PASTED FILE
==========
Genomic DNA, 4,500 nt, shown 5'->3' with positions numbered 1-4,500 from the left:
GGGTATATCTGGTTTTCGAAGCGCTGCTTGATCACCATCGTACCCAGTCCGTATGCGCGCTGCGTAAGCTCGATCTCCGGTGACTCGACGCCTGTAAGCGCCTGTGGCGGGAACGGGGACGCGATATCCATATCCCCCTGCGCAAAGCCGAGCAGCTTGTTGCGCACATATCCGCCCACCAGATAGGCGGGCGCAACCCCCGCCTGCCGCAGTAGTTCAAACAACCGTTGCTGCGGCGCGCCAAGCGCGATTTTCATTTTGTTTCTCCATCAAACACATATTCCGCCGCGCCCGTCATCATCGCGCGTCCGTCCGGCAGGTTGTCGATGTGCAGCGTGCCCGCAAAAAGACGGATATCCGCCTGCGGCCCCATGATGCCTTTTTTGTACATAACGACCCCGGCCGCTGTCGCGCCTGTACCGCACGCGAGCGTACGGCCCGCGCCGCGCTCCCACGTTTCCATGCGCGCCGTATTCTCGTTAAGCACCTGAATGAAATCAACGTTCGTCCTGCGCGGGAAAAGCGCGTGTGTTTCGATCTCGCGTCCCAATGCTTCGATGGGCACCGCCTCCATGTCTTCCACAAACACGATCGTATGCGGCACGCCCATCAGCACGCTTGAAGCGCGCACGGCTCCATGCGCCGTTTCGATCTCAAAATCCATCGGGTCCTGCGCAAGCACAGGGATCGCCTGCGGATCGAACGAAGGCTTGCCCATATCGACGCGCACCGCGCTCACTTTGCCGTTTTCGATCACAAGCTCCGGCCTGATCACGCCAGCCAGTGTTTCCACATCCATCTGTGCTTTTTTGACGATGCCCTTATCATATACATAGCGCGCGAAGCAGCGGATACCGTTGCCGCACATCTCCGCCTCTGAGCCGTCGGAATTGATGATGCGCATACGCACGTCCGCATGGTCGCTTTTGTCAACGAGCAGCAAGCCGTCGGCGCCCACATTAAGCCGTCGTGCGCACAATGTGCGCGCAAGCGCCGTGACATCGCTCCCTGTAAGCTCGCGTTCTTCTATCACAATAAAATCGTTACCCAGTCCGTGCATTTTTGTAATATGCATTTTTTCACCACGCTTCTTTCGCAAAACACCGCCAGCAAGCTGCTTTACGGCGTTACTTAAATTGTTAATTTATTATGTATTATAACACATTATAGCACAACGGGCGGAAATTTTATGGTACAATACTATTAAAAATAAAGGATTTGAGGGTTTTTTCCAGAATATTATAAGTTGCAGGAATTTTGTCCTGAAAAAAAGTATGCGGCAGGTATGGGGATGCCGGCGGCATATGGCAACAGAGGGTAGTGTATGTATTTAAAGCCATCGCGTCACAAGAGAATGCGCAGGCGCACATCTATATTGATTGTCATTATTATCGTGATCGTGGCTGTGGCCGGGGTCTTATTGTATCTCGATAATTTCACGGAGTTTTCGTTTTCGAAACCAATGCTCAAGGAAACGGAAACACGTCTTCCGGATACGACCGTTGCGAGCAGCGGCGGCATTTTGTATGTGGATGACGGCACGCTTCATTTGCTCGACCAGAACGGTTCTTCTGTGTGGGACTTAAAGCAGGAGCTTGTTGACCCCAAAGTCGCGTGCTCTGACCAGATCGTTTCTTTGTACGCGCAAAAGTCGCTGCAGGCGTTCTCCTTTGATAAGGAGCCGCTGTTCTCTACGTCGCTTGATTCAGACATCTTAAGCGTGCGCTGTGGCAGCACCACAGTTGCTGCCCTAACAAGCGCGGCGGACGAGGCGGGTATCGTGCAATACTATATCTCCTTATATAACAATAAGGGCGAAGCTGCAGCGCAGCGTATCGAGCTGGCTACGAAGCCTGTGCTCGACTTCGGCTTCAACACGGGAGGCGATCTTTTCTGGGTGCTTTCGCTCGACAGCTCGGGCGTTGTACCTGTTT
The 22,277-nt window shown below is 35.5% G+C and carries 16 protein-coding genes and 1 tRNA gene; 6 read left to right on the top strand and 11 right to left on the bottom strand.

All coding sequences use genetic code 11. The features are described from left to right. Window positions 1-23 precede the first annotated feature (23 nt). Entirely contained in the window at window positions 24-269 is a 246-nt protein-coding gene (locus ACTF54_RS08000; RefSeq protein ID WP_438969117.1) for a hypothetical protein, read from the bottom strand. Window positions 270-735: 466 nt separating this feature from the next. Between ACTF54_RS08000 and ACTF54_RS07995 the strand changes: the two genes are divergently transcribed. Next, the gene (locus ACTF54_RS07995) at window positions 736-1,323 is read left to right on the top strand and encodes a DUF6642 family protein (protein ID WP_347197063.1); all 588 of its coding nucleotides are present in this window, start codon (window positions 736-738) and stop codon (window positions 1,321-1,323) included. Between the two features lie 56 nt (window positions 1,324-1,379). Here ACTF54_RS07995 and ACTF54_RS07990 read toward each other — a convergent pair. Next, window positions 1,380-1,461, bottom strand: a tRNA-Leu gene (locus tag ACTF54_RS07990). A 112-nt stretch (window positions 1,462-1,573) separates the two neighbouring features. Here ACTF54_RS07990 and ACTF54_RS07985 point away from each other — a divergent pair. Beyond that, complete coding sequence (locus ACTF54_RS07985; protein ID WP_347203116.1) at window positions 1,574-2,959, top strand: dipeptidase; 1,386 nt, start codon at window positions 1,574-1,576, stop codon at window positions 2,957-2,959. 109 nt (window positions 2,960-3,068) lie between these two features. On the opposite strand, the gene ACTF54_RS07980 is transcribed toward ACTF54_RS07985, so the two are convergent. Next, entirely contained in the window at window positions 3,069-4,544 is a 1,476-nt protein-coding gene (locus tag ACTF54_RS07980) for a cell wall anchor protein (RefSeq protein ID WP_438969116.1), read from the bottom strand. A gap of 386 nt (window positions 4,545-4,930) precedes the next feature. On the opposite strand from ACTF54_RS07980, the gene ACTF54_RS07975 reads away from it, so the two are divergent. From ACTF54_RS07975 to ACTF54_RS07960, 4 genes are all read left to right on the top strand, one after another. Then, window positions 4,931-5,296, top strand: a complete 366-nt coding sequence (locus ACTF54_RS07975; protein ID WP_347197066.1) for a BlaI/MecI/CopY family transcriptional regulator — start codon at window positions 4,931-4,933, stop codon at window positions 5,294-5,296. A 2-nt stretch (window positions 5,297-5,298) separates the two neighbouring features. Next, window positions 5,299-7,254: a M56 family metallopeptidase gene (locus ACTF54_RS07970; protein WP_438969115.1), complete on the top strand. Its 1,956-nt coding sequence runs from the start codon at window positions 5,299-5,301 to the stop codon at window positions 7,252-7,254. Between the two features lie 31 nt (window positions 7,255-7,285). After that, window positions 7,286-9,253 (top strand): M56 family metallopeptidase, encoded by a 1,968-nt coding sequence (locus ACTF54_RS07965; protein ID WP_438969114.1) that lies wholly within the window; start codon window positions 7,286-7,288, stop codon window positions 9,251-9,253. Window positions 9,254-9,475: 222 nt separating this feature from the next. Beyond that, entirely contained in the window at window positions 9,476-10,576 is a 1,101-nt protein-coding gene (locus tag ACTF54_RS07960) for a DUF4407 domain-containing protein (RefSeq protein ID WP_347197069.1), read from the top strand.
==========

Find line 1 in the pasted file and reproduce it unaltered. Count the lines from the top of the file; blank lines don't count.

Genomic DNA, 4,500 nt, shown 5'->3' with positions numbered 1-4,500 from the left: